The motherboad's included printed manual is very detailed but is printed in illegibly thin, pale grey type. Unfortunately, no bios info is in this manual, such as which keys to press in the short instant available for that. That info is available in a separate document online and on the included CD. The too-short default time for getting into the bios is adjustable, once you get in.
Getting into the bios was necessary for booting the Windows install from an external USB-connected dvd drive.
This DD3l ram runs on 1.35v rather than the usual 1.5v installed in most socket-1150 systems. Lower voltage leads to lower power use and lower heat. 1.35v is more common in heat-constrained laptops. I don't know if this made any real cooling difference in my modest 4GB system. But it did remain cool to the touch when the system was under maximum load.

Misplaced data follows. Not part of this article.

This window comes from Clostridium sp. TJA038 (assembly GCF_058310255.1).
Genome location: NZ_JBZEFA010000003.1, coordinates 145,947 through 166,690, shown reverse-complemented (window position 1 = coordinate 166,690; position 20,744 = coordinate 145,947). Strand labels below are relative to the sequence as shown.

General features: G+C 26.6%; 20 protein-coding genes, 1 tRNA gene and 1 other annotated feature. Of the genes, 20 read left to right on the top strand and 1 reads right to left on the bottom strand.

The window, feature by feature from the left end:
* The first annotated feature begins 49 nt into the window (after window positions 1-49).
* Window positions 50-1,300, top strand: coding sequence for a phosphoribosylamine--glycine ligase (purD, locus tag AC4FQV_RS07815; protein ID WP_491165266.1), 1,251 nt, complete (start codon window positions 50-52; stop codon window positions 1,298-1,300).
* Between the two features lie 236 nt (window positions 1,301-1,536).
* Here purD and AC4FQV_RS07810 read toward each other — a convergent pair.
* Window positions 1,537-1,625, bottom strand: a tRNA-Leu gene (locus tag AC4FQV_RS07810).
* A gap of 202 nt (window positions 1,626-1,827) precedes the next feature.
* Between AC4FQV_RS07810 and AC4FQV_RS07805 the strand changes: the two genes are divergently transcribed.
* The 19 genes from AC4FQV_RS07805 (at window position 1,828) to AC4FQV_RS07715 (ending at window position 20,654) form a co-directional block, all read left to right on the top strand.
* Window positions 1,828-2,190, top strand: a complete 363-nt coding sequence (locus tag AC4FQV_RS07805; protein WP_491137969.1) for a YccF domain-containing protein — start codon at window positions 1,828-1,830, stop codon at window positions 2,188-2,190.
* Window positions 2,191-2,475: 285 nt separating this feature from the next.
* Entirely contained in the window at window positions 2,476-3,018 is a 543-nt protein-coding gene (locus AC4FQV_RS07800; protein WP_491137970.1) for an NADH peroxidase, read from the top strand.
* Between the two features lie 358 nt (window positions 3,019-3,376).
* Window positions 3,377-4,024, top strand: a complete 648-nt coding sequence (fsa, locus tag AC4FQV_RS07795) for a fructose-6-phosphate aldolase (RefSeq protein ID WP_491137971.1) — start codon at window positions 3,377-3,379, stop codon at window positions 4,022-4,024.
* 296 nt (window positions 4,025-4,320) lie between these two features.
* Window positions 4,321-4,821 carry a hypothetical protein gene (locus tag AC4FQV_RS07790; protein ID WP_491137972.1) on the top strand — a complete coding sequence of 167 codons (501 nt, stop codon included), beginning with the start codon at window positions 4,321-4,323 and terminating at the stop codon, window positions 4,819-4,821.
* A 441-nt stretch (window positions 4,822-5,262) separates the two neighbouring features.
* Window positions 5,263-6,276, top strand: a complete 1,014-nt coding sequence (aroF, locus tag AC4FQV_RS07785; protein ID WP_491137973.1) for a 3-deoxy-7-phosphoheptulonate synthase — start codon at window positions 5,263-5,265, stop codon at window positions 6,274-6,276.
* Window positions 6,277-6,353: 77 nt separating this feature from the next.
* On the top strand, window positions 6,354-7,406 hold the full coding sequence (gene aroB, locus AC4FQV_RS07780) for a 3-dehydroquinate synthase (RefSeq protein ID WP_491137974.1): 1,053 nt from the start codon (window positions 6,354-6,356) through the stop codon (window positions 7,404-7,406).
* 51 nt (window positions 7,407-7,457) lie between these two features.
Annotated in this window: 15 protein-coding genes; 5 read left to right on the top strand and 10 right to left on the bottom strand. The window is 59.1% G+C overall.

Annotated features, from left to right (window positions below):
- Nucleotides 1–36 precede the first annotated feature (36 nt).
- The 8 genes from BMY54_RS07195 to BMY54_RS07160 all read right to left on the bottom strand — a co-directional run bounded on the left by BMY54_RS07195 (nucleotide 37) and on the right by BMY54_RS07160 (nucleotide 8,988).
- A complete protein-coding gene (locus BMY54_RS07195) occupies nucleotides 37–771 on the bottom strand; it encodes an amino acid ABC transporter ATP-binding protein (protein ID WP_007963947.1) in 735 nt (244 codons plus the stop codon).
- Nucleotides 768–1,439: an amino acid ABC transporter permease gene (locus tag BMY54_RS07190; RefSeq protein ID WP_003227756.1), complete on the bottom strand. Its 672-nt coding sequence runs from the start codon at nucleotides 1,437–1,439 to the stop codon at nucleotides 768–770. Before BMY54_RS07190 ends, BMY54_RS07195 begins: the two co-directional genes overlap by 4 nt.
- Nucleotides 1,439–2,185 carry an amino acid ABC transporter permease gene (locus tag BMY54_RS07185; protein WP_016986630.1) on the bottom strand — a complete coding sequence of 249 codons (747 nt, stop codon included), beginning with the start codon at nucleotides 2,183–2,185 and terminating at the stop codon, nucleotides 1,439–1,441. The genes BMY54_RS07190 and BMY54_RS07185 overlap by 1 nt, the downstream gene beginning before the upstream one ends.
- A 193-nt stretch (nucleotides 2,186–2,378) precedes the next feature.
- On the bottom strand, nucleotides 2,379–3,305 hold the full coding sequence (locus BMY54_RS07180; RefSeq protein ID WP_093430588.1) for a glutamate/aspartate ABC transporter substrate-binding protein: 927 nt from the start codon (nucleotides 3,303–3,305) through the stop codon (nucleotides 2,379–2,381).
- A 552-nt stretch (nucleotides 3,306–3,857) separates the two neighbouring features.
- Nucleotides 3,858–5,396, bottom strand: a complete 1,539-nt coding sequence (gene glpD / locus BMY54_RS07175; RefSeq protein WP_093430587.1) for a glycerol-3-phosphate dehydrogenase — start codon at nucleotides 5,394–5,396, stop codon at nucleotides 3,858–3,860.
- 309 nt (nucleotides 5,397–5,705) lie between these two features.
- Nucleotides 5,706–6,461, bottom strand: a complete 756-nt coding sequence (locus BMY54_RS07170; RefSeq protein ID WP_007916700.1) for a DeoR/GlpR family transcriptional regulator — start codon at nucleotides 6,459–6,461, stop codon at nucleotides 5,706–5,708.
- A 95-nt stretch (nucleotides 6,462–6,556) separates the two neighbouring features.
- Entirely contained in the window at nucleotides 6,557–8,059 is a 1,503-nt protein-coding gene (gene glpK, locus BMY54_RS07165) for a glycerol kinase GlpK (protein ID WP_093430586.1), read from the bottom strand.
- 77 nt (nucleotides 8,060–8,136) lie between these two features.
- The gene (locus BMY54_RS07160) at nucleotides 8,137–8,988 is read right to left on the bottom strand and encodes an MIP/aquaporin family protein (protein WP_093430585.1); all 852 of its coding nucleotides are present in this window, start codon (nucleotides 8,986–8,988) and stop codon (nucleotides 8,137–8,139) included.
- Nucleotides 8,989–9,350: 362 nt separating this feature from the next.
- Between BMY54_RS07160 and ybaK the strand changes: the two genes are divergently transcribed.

Intel's cpu and chipset documentation at ark.intel.com was not clear to me, on whether 1.35v ram would work. But this specific ram was listed by Asrock as passing their tests on my motherboard, and it has indeed worked.
I have used G.Skill for many years and trust it far more than the no-name companies that match its aggressive features or price point at Frys or NewEgg. G.Skill has an established reputation for meeting the exacting needs of the overclocking community, and of early adopters of Intel's latest designs.
Capacities greater than 4GB are useful in systems dealing with lots of data, but 4GB seems to be quite adequate for most personal systems today.
I chose this brand, product, and capacity for its low price point, and Mushkin's reputation for great SSD engineering, and to avoid the low-price companies with bad reputations.